He grew up in an era when Blacks dealt with Racism by playing dumb, and hiding their truest thoughts in order to survive. Even fellow Jazz performers acted this way. Miles Davis was one of the most famous Bebop players at the time. He dated white women and even straightened his hair. Miles wrote in his autobiography that he hated the way Louis would grin and “clown” on stage for his white audience. This was looked down upon by Beboppers, whose attitude during performances was described as “cool”. Louis Armstrong, on the other hand, turned down an invitation from President Nixon to perform at the White House in 1969. He believed it was a ploy to convince Blacks in the country of their, nonexistent, inclusion in post-civil rights America. (Burks 2018)  Rather than a Tom, he was a hero who not only survived, but in many ways, triumphed, going boldly where no black performer had ever gone before. (Mcnally, 1997)

Despite living in an era that had so much hate and discrimination which could easily bring anyone down and stop them from doing what they loved to do, Armstrong never let anything stop him from the pride and joy he felt when making music. He gave thanks to the Colored Waif's Home for Boys as that is where he learned he had a passion for music and that was what he wanted to spend the rest of his life learning and performing.  There were many times when he had to face racism in his career, but he never let that stop him. Even with a reputation and nickname of “Uncle Tom”, Louis Armstrong was an admirable, passionate, devoted, courageous and wise Jazz trumpeter, singer and song writer. The racism he encountered from employment issues, denied performance opportunities, unequal treatment, touring issues with hotels, and discrimination in the criminal justice system, it all helped him rise above and become one of the most famous Jazz players in the world that we still, to this day will learn about and enjoy his legendary music and will always remember his name, Louis Armstrong.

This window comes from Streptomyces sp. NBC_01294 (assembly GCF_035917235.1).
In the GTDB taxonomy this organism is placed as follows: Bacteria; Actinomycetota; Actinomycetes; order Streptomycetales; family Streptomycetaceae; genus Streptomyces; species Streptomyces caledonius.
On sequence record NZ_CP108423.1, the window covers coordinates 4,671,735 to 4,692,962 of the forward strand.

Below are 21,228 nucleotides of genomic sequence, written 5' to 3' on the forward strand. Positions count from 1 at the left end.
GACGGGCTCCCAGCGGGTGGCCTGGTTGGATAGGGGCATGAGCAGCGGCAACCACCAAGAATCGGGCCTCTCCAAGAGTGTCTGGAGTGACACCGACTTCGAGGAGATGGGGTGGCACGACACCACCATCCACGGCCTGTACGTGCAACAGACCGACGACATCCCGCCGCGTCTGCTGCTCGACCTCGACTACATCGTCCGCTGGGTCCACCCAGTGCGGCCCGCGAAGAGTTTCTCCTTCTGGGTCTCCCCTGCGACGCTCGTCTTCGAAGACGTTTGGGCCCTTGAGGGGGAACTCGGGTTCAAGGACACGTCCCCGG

Works cited

Biography.com Editors Louis Armstrong Biography A&E Television Networks April 2, 2014 Accessed12 November 2019 Web https://www.biography.com/musician/louis-armstrong

Discrimination of African Americans from the perspective of black jazz musicians at the turn of the 20th century Google sites Accessed 12 November 2019 https://sites.google.com/site/discriminationofjazzmusicians/3-1-louis-armstrong

Burks, Arnold Louis Armstrong, white women, and Uncle Toms Medium.com 21 May 2018 Accessed 12 November 2019 Web https://medium.com/@ArnoldBurks/louis-armstrong-white-women-and-uncle-toms-916fd1981fad

Andrews, Evan 9 things you may not know about Louis Armstrong A&E Television Networks, 22 August 2016 Accessed 12 November 2019 Web https://www.history.com/news/9-things-you-may-not-know-about-louis-armstrong

Schwartz, Ben What Louis Armstrong really thinks The New Yorker 18 June 2017 Accessed 12 November 2019 Web https://www.newyorker.com/books/page-turner/what-louis-armstrong-really-thinks

Mcnally, Owen Louis Armstrong in the context of his time Courant 27 July 1997 Accessed 12 November 2019 Web https://www.courant.com/news/connecticut/hc-xpm-1997-07-27-9707230098-story.html